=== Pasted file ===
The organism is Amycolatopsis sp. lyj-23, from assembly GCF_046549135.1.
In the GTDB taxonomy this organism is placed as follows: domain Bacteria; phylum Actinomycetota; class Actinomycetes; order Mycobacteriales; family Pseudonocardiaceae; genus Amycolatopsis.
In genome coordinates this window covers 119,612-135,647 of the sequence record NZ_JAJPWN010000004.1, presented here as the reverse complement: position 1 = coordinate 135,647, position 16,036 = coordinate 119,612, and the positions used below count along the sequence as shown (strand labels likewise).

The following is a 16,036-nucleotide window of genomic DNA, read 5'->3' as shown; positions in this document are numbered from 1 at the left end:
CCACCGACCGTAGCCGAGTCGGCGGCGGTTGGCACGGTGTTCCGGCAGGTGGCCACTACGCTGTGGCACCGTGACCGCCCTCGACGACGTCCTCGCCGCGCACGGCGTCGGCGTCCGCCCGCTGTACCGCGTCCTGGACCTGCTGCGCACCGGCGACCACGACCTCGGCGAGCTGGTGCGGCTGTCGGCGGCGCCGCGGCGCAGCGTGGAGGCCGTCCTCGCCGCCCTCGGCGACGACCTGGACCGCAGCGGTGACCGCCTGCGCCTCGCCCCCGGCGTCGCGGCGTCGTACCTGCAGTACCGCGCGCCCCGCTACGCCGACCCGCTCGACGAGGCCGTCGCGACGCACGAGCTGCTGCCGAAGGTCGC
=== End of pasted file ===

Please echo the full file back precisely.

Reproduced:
The organism is Amycolatopsis sp. lyj-23, from assembly GCF_046549135.1.
In the GTDB taxonomy this organism is placed as follows: domain Bacteria; phylum Actinomycetota; class Actinomycetes; order Mycobacteriales; family Pseudonocardiaceae; genus Amycolatopsis.
In genome coordinates this window covers 119,612-135,647 of the sequence record NZ_JAJPWN010000004.1, presented here as the reverse complement: position 1 = coordinate 135,647, position 16,036 = coordinate 119,612, and the positions used below count along the sequence as shown (strand labels likewise).

The following is a 16,036-nucleotide window of genomic DNA, read 5'->3' as shown; positions in this document are numbered from 1 at the left end:
CCACCGACCGTAGCCGAGTCGGCGGCGGTTGGCACGGTGTTCCGGCAGGTGGCCACTACGCTGTGGCACCGTGACCGCCCTCGACGACGTCCTCGCCGCGCACGGCGTCGGCGTCCGCCCGCTGTACCGCGTCCTGGACCTGCTGCGCACCGGCGACCACGACCTCGGCGAGCTGGTGCGGCTGTCGGCGGCGCCGCGGCGCAGCGTGGAGGCCGTCCTCGCCGCCCTCGGCGACGACCTGGACCGCAGCGGTGACCGCCTGCGCCTCGCCCCCGGCGTCGCGGCGTCGTACCTGCAGTACCGCGCGCCCCGCTACGCCGACCCGCTCGACGAGGCCGTCGCGACGCACGAGCTGCTGCCGAAGGTCGC